Sunday, April 6, 2014

What Might've Been: The Goodtime Girls (1980)

During the 70's, viewers were being taken on trips back in time on a seemingly never-ending basis.

For example, Happy Days and Laverne & Shirley were set in the late-50's up through the early 60's. The Waltons visited rural America during the Depression years right up to and through World War II. Buck Rogers, of course, took us forward 5 centuries, while most Westerns, such as Gunsmoke & Bonanza were set in the 19th century.

Paramount producers Thomas Miller & Edward Milkis, having apprenticed under Garry Marshall, thought a sitcom set stateside during the 40's might have the same kind of impact as Happy Days. That said, The Goodtime Girls was a good idea, but few people seemed to be interested. Seeing as how this was on ABC, viewers saw it as just another Days clone.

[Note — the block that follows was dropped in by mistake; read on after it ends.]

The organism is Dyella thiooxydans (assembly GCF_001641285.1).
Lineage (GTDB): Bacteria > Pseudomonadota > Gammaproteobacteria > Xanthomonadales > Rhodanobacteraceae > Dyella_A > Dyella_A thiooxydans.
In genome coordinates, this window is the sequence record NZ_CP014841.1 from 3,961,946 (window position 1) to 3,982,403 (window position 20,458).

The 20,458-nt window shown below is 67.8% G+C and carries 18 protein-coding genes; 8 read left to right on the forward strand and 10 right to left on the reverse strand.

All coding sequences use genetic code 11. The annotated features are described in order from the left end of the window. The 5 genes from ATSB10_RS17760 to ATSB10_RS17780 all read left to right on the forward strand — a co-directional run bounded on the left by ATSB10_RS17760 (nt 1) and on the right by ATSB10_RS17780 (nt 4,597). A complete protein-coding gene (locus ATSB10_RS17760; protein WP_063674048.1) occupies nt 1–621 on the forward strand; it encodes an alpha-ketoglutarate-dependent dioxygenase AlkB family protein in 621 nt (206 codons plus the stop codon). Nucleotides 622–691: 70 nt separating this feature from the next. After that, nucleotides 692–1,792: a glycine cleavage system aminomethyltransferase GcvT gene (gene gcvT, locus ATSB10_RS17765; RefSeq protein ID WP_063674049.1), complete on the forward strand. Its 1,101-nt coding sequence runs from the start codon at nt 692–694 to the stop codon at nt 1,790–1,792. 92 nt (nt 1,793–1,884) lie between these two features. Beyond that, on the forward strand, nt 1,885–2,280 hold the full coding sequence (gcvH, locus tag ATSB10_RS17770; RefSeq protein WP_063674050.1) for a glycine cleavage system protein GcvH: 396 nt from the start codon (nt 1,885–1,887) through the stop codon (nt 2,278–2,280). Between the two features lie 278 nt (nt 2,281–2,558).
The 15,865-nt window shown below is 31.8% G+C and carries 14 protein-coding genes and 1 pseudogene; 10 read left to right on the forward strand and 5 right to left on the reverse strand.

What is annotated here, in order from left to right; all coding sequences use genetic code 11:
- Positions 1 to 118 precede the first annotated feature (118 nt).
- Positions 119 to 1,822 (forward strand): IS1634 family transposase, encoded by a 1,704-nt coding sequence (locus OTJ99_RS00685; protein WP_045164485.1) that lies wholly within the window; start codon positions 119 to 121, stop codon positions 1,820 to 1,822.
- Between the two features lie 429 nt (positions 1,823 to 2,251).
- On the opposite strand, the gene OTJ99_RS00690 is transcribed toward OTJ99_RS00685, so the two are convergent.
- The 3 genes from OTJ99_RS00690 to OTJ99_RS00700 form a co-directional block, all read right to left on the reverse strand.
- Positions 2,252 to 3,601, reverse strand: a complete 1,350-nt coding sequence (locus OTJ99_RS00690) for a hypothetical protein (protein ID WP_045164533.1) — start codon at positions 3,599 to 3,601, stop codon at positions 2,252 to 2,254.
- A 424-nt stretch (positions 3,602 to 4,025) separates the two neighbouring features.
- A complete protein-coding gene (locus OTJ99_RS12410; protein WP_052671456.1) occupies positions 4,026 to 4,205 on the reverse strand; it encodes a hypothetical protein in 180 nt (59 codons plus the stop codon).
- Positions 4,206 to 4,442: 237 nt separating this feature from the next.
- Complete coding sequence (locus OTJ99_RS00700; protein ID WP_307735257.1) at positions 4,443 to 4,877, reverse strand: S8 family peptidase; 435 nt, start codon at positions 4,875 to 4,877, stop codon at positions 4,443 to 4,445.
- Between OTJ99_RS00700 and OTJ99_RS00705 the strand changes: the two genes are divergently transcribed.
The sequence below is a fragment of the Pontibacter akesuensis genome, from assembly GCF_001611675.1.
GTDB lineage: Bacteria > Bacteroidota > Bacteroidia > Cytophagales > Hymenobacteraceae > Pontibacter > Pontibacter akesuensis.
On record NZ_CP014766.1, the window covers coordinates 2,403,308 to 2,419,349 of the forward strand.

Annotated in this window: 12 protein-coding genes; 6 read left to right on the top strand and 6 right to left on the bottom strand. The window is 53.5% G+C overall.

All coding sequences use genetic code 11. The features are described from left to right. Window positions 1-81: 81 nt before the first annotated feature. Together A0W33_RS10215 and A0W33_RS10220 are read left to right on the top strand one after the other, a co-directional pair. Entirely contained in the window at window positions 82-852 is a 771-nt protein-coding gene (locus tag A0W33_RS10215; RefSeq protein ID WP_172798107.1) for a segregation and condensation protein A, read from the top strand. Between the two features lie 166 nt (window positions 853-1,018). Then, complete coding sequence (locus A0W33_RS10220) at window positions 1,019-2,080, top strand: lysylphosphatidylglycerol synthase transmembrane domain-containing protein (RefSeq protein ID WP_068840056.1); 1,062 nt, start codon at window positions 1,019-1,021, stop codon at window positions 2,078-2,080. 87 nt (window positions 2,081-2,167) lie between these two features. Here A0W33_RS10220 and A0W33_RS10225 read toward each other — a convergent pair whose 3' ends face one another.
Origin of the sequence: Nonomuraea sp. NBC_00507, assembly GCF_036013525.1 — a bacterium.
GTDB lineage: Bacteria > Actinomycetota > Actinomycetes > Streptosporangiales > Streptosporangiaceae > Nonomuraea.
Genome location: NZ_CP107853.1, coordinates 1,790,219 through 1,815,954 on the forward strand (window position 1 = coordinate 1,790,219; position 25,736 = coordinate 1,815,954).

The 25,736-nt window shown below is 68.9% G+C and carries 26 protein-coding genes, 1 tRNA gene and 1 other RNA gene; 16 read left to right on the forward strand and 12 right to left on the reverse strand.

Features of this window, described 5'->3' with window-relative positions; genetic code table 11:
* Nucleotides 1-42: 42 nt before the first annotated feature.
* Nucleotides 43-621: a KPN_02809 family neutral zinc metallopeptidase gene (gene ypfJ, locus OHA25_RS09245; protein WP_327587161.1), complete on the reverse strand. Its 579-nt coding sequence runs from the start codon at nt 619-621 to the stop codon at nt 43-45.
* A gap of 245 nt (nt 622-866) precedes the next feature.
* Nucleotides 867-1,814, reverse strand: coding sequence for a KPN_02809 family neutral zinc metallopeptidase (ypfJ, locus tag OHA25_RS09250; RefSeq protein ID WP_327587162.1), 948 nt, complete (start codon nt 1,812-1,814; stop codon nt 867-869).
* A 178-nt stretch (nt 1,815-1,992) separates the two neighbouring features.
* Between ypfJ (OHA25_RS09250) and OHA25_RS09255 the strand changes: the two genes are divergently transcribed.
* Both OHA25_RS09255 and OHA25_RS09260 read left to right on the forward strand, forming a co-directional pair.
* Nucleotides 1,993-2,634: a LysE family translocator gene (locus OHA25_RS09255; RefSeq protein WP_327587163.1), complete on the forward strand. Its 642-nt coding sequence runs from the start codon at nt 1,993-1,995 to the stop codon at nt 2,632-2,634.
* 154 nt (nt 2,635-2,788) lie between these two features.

The producers smartly opted for an ensemble cast, with no true star. Goodtime was a mid-season replacement series, which as it turned out, was a blessing for one of its male stars, Peter Scolari, who'd move on the following fall to another Paramount sitcom, Bosom Buddies. Georgia Engel (ex-The Mary Tyler Moore Show) was the only "name" known to viewers, but some of the others, Scolari included, would become bigger stars later on.

Annie Potts, whose character serves as narrator, would go on to Designing Women and "Ghostbusters". Adrian Zmed moved on to T. J. Hooker and would take over Dance Fever from Denny Terrio, sending that series into shark jumping waters. Lorna Patterson followed with Private Benjamin, among others.

I never saw the show when it first aired, so there's no rating. Let us then scope a sample episde, which aired on TV Land back when they really cared about older and more obscure shows.....

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